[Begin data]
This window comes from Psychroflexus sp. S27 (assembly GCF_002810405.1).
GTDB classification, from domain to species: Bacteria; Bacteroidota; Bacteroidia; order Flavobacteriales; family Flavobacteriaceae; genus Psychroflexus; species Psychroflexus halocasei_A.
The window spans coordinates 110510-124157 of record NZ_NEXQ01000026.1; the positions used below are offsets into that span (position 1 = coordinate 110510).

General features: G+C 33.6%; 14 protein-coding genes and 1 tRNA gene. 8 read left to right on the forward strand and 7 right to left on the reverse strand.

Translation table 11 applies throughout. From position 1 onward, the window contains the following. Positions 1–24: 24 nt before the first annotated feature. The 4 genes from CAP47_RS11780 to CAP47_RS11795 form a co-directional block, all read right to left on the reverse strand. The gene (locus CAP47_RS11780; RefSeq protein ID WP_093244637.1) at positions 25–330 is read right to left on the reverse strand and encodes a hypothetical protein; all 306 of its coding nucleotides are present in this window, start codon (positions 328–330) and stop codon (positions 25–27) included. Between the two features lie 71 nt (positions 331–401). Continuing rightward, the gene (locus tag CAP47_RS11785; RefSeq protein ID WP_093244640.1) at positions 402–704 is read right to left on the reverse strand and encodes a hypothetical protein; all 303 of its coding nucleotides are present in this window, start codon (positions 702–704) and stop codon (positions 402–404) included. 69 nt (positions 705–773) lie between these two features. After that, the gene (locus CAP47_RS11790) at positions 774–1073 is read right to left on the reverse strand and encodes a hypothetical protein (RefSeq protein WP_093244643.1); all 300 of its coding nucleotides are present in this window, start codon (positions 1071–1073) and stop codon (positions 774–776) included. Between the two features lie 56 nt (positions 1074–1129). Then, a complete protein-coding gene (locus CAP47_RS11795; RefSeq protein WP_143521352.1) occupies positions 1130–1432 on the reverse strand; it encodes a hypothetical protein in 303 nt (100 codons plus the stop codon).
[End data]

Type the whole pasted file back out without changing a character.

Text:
This window comes from Psychroflexus sp. S27 (assembly GCF_002810405.1).
GTDB classification, from domain to species: Bacteria; Bacteroidota; Bacteroidia; order Flavobacteriales; family Flavobacteriaceae; genus Psychroflexus; species Psychroflexus halocasei_A.
The window spans coordinates 110510-124157 of record NZ_NEXQ01000026.1; the positions used below are offsets into that span (position 1 = coordinate 110510).

General features: G+C 33.6%; 14 protein-coding genes and 1 tRNA gene. 8 read left to right on the forward strand and 7 right to left on the reverse strand.

Translation table 11 applies throughout. From position 1 onward, the window contains the following. Positions 1–24: 24 nt before the first annotated feature. The 4 genes from CAP47_RS11780 to CAP47_RS11795 form a co-directional block, all read right to left on the reverse strand. The gene (locus CAP47_RS11780; RefSeq protein ID WP_093244637.1) at positions 25–330 is read right to left on the reverse strand and encodes a hypothetical protein; all 306 of its coding nucleotides are present in this window, start codon (positions 328–330) and stop codon (positions 25–27) included. Between the two features lie 71 nt (positions 331–401). Continuing rightward, the gene (locus tag CAP47_RS11785; RefSeq protein ID WP_093244640.1) at positions 402–704 is read right to left on the reverse strand and encodes a hypothetical protein; all 303 of its coding nucleotides are present in this window, start codon (positions 702–704) and stop codon (positions 402–404) included. 69 nt (positions 705–773) lie between these two features. After that, the gene (locus CAP47_RS11790) at positions 774–1073 is read right to left on the reverse strand and encodes a hypothetical protein (RefSeq protein WP_093244643.1); all 300 of its coding nucleotides are present in this window, start codon (positions 1071–1073) and stop codon (positions 774–776) included. Between the two features lie 56 nt (positions 1074–1129). Then, a complete protein-coding gene (locus CAP47_RS11795; RefSeq protein WP_143521352.1) occupies positions 1130–1432 on the reverse strand; it encodes a hypothetical protein in 303 nt (100 codons plus the stop codon).